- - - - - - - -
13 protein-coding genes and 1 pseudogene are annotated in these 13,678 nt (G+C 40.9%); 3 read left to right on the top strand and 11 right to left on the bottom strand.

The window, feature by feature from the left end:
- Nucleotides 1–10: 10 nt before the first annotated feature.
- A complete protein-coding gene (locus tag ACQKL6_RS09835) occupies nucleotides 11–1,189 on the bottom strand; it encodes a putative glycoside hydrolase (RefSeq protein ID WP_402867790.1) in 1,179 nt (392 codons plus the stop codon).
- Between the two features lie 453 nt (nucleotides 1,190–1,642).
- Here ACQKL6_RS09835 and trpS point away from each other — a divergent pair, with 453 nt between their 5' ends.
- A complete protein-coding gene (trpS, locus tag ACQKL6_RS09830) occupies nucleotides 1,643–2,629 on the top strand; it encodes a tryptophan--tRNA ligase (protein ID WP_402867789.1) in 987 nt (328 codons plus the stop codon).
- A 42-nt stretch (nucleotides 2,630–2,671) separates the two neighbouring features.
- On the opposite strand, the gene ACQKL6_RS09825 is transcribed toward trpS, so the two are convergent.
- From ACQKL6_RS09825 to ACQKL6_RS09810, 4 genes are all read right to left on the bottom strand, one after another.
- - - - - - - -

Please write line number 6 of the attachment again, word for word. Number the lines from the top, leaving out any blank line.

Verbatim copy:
- Here ACQKL6_RS09835 and trpS point away from each other — a divergent pair, with 453 nt between their 5' ends.